You are declaring style properties for the selector, in this case the h1 selector, which effects the <h1> tag. There are three types of selectors in CSS. The one shown here is an HTML selector because it corresponds to a specific HTML tag. We will learn about class and ID selectors a bit later in this chapter.

Declaring More Styles

To add multiple declarations to your rule, separate each by a semicolon. You can have one, two, ten, one hundred, or however many declarations you want in a single rule, as long as you separate each by a semicolon, just like you might use a comma or semicolon to separate the items in a sentence:

The level 1 header’s color is red, the font family is Georgia, and the font size is 24px.

To say the same thing in CSS, you list the declarations:

h1 { color: red; font-family: Georgia; font-size: 24px; }

Notice that I’ve put a semicolon after each declaration, including the last one. In the previous example, where there was only one declaration, I didn’t add a semicolon because you don’t have to put a semicolon after the last declaration in a list; you could just leave it off. Now, forget you ever read that:

Always put a semicolon after every declaration in your list, even the last one.

Why? Because one day you will make a change to that CSS rule. You will add another declaration at the end of the list and you will forget to add the semicolon to the previous line, and your style will simply stop working. You will spend hours trying to figure out why your styles are not working only to discover it was because you forgot to add one stupid semicolon. How do I know this? I have spent far too many hours of my life banging my head against my keyboard trying to figure out why my styles aren’t working, all because of a missing semicolon. Learn from my mistakes: Always include the semicolon after every declaration.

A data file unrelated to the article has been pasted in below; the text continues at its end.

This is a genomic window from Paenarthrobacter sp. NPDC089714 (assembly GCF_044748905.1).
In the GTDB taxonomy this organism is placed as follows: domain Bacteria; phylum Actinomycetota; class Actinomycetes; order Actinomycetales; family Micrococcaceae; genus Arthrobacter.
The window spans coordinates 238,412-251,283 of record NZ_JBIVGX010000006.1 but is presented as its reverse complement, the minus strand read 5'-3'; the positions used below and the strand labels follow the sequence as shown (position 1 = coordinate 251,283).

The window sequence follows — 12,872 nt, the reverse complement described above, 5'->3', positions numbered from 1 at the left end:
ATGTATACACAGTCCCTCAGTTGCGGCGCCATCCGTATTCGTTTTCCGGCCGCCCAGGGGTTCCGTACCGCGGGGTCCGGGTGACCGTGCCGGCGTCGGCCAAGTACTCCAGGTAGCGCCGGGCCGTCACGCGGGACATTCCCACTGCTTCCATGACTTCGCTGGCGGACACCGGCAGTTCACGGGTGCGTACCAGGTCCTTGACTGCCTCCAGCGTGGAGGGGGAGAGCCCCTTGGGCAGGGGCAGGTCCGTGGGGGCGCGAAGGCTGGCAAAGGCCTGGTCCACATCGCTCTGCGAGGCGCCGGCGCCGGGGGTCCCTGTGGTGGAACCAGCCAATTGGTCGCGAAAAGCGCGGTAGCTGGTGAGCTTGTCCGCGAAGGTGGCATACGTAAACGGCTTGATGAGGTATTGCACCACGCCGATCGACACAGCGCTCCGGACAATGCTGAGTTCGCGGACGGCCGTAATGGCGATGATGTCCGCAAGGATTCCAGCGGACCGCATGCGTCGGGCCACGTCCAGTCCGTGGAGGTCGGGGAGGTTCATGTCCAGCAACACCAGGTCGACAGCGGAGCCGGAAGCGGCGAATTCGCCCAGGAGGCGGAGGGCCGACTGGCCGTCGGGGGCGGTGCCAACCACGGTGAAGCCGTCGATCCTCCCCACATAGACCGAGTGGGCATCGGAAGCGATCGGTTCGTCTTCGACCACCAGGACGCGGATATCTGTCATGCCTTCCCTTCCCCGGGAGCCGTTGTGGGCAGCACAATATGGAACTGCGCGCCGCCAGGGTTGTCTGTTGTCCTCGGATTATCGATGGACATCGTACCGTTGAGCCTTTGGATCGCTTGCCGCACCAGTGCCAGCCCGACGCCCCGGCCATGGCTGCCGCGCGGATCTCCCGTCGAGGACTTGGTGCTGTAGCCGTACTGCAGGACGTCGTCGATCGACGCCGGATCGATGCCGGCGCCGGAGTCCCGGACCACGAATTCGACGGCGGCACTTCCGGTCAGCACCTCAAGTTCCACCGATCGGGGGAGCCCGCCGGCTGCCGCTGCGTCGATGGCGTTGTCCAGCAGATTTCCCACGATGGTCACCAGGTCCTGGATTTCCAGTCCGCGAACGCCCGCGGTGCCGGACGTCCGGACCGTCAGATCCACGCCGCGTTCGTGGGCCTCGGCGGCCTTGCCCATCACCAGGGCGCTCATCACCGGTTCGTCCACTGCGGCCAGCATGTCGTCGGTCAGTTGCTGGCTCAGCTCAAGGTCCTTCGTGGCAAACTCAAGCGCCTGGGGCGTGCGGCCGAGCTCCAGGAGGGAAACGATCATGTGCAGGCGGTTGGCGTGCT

Combining Rules

What happens when the same styles are being applied to different selectors? For example, what if you want all of your headers to be red? You could create three different style rules, one for each header level:

h1 { color: red; } h2 { color: red; } h3 { color: red; }

When speaking, though, you wouldn’t say:

The level 1 header’s text color is red.

The level 2 header’s text color is red.

The level 3 header’s text color is red.

Instead, you would combine these into a single sentence using commas:

The level 1, level 2, and level 3 header’s text color is red.

Similarly, you can apply the same style declarations to multiple selectors in the same rule by putting them into a comma separated list:

h1, h2, h3 { color: red; }

Now the first three header levels will be red. Besides saving a lot of space, which is important once your CSS files start getting large, this also has the advantage of putting all of the selectors that use this value into a single place, making it easier to change later. For example, if your boss or client decides they want green headers instead of red, rather than changing the value in three places, you only have to change it once:

h1, h2, h3 { color: green; }